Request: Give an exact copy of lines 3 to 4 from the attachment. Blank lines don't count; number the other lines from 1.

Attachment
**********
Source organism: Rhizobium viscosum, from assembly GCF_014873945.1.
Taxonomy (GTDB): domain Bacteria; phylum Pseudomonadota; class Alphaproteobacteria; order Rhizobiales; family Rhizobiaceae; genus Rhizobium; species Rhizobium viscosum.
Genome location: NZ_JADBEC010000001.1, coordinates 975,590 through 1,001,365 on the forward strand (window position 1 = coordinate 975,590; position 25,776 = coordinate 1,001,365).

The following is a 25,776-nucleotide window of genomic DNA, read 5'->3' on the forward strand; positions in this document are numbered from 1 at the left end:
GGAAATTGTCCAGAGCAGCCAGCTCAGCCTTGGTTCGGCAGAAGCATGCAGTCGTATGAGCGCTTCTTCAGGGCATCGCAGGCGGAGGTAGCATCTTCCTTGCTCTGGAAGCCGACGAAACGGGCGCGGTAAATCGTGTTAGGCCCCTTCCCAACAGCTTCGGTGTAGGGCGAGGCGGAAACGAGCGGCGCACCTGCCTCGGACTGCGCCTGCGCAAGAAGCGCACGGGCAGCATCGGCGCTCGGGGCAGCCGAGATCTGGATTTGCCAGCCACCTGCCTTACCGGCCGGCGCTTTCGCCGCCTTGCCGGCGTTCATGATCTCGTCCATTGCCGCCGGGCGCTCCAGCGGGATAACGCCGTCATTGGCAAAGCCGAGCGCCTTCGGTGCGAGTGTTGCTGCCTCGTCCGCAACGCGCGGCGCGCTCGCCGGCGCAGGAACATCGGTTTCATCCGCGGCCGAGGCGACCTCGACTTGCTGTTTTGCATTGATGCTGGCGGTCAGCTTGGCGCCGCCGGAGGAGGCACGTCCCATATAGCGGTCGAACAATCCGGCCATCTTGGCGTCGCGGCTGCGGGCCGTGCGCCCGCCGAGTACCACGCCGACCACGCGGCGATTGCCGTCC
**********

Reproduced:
Genome location: NZ_JADBEC010000001.1, coordinates 975,590 through 1,001,365 on the forward strand (window position 1 = coordinate 975,590; position 25,776 = coordinate 1,001,365).

The following is a 25,776-nucleotide window of genomic DNA, read 5'->3' on the forward strand; positions in this document are numbered from 1 at the left end: